Freeway Towns (After Kenneth Slessor)

Freeway towns
with your dusty browns

and shady grass
all moving past,

with parks astride
the freeway's side

and hearts that know
and streets that glow

in summer sun
at half past one,

that tolerate
our hasty gait

while moving on
to where we're from:

you watch it all,
while freeway's call

denies the chance
to meet your glance.

The moment gone,
we part unknown.

I wish I knew
the half of you.

Valedictions

Once the new year came
in a traffic jam, at Borneo's mouth,
when the crowds who'd fled early to escape the rush
now bid each other a happy one
between their cars across the street.

Another time it came while I
and a friend were lost in the midst of things,
driving from one house to another where
the champagne was chilled
and the view guaranteed.
Instead we drove
through a ditch and came
out at a set of lights where the lights
skipped across the shop rooftops.

Now I try convincing my
three boys that there's no party on,
while they fight through bedtime, crazed
from a day of irregular food and cars.
And where many can't wait to see it go
and say good riddance to the year that's been,
I suspect I'll say good night and catch
the fireworks from my sleep.

But after years and years and years
of deserts, each new year the same,
fighting to smile while others raved,
to see the evening slip to sleep
while my children slowly do the same,
I cannot say good riddance, only,
Thank You, thank You Lord.

The other side to success

Year 12 results come out today in my state, after a year in which no-one would have chosen to sit their final high school exams. I live through Year 12 results every year as a teacher and this year because of people close to me receiving results I’m experiencing it more close to home. This has given me pause to reflect on my own experience of getting my results 19 years ago.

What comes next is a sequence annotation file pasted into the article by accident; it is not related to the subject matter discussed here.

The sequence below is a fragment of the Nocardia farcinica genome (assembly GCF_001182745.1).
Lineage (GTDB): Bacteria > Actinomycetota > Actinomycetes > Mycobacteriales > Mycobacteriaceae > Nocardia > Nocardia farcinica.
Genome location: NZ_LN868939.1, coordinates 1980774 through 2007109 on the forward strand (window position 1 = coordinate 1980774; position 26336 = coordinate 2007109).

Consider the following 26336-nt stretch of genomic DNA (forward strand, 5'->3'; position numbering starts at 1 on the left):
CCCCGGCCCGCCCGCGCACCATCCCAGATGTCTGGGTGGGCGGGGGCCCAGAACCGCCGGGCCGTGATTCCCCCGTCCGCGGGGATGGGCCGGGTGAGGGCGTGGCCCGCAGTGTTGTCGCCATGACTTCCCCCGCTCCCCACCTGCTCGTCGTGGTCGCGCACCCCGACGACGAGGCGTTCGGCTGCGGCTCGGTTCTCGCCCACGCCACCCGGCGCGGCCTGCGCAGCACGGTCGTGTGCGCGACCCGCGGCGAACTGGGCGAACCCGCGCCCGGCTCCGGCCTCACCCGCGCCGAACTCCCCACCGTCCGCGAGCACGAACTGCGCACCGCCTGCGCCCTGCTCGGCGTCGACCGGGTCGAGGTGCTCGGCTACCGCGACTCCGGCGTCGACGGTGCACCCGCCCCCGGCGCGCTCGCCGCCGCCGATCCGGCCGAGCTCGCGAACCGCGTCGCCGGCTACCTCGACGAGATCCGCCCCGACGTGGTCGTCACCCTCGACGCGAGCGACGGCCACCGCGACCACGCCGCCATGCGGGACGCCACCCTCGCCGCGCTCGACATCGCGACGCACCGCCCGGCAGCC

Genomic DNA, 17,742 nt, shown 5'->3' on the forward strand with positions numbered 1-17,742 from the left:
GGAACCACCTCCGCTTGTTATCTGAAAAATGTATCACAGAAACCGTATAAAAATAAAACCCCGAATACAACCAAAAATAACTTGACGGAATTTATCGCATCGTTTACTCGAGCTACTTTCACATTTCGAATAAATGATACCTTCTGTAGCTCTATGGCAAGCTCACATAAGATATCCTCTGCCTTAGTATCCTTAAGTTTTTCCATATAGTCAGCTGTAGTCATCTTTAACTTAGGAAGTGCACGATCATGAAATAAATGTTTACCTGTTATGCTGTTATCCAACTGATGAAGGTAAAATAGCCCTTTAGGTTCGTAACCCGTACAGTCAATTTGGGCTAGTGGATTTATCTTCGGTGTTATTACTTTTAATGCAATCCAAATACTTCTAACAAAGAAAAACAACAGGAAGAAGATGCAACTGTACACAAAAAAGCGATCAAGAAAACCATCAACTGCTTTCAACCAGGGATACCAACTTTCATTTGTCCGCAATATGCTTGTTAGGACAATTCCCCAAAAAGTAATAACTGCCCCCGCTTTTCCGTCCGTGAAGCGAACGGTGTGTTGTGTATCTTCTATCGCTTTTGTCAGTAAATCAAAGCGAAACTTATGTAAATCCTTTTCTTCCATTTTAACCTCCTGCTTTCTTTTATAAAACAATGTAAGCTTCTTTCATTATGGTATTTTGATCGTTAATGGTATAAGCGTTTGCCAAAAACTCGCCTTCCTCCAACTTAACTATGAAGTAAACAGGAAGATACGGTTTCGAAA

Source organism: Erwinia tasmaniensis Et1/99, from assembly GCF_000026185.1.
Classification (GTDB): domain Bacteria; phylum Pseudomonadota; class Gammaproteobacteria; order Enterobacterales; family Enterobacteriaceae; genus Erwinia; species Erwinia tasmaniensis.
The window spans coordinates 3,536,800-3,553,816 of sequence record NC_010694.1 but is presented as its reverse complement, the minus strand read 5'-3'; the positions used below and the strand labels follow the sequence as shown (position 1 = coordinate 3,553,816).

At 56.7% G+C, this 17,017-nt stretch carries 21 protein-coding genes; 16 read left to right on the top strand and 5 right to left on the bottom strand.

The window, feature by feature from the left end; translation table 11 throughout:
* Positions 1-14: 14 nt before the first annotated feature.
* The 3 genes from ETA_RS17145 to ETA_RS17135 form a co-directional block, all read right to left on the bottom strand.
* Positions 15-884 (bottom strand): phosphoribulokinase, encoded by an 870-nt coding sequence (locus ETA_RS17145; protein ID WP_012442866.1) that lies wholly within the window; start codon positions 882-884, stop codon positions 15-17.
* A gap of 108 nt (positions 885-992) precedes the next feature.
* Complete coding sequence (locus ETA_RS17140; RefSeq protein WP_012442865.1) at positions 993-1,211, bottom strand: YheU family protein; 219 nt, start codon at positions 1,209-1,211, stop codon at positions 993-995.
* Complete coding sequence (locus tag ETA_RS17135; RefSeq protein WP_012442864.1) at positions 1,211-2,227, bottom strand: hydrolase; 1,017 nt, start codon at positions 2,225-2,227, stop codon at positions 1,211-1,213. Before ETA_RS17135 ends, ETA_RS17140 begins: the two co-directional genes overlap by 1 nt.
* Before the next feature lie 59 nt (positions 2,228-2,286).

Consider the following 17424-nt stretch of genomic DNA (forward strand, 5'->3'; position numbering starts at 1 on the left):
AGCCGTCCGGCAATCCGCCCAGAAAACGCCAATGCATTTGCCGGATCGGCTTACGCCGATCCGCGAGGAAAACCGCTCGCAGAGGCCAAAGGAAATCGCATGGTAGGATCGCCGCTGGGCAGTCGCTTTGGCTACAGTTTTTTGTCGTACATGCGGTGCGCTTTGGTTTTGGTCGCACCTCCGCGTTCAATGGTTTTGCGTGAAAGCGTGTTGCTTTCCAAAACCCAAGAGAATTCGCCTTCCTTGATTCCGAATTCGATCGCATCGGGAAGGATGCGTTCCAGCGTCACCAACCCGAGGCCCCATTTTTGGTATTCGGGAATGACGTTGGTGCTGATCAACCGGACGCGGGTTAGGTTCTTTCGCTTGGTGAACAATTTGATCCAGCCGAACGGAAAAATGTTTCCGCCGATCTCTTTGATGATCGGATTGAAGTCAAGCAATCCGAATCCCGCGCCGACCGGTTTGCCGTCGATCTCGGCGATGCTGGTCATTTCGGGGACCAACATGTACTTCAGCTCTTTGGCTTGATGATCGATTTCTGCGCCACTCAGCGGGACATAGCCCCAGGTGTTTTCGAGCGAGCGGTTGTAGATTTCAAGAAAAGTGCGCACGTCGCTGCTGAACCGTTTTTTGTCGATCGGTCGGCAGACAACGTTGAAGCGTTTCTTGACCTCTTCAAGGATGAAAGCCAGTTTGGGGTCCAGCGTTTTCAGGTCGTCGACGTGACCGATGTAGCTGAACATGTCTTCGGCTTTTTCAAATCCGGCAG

I’ve been thinking in particular about something we tell all our students every year at my school: that “the number doesn’t define you”. Had someone told me that at the time, it would have sounded to me like a pat, “you’re all winners” kind of platitude. I also would have thought that it was something you said to prepare people for doing badly, but if they did well then it was fine to let it define them.

What people never tell you is that you’ll have to process how to handle the significance of your result whatever it is, high or low. If it’s low, or simply average, it might mean an adjustment of expectations in the immediate term. It might mean a change of preferences for tertiary study. It might mean a loss of dreams. But if you do well and you still let the result define you, then you’ll have to deal with the neverending question of how well is good enough. If you come to expect perfection, it’s never enough. Even if you attain perfection once, there’ll always be the challenge to maintain it, and that will either never happen or it will destroy relationships, mental health, and all elements of life that make you slow down and show grace to yourself and others. In other words, you might get a perfect score in your work but everything else will have to suffer, and you will probably find that it really isn’t worth it.